The effect of that Preamble on the evolution of the hereditary mind-set of the U.S. population as a dynamic process, as in Leibniz's sense of dynamics, or Bernhard Riemann's later, is a deeply embedded feature of the U.S. social process. It is a nerve which, when touched on the matter of its essential features, will rise up to strike down the offender, that in a fashion described with great precision by a great English poet who understood this matter, Percy B. Shelley, in the closing paragraph of his In Defence of Poetry.
Every new-born human mind is endowed from birth with a potential expressed as a quality of creativity not existing in any lower form of life. No matter how bestialized a population may become, the potential lurks on, like a leopard disposed to pounce, when a certain kind of prompting occurs. The quality of creativity, until it were virtually crushed out of existence by bestialization, is a more or less resonant quality within a population, varying in degree and choices of thresholds for its eruption, according to the culture and to the development of the individual within that culture. Thus, according to a certain kind of principle of resonance, it is awakened despite any want of such intention a moment before. It comes awake as a sleeping man does when alarmed to wakefulness; it recognizes the object which has disturbed its slumbers, and acts more or less accordingly.
This sort of awakening of the formerly mostly sleeping power of creativity, varies according to cultures and their development of the capability to respond appropriately. The habit of a true constitutional principle gives a people a greater capability for responding appropriately than a people which lacks the cultural experience of such a principle as a principle of human right.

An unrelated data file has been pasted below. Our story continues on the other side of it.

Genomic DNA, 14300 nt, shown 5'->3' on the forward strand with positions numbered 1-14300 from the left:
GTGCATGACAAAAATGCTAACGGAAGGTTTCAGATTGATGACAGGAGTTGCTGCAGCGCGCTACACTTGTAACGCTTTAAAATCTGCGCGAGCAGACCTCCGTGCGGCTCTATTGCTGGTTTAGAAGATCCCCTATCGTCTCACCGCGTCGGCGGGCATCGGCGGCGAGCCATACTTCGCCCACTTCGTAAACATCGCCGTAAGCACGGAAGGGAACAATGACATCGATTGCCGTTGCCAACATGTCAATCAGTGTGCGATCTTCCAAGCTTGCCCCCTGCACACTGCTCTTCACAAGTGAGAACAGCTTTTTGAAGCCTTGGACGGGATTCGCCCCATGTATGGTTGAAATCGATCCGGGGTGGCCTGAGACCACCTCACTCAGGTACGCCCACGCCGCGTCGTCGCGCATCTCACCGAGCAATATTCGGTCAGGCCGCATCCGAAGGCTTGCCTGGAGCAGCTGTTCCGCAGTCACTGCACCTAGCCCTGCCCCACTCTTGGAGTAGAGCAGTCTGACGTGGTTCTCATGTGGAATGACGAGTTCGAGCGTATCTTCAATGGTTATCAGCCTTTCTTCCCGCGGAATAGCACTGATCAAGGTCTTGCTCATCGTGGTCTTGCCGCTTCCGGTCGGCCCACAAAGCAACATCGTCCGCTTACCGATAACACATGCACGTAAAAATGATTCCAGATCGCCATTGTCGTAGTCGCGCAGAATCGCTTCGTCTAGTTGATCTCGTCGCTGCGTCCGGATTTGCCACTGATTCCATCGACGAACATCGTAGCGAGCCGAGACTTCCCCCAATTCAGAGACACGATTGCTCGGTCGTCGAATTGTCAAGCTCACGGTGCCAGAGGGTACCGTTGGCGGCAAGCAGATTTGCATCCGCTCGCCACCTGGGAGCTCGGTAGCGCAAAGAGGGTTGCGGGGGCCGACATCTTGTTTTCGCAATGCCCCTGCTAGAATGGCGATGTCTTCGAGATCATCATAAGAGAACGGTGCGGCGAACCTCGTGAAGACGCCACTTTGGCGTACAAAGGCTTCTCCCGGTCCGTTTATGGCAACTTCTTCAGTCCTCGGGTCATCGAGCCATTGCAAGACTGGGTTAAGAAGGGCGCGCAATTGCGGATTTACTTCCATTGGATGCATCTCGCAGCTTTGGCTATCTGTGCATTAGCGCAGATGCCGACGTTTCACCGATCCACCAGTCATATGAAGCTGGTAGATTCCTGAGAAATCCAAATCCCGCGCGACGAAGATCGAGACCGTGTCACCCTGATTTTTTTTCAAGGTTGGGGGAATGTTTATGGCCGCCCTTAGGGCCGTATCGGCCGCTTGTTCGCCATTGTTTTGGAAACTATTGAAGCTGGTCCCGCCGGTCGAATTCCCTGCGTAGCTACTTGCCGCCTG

From the start of the colonization of North America, the abhorrence of European oligarchical cultures, and the desire for scientific and related progress encouraged the development of the U.S. republic in itself, and in its capacity and appetite for assimilating other cultures into itself, that on the basis of a common American principle. We of the United States have reached the point of desperation that the very existence of civilized life anywhere on this planet is now immediately in doubt. We are put, thus, to the test: will we hear the call of our principle, and be aroused to rescue our nation from the follies of incumbent recent habits, in time?
Something like a whiff of Pearl Harbor is in the air; there is a stirring in the population, a prescience of an imminent awakening. Let the fools who would rob and torment this republic's people beware. We are, when aroused, a capable people, who will defend our Constitution as we have in great times of crisis before. We are the republic of Benjamin Franklin, Washington, Hamilton, John Quincy Adams, Lincoln, and Franklin Roosevelt, which has been aroused in the past, when others had thought us almost counted out before.
In the emerging composition of the incoming new Presidency one senses that awakening in the air, we may expect great blows for justice throughout this planet as a whole, to be struck soon, again.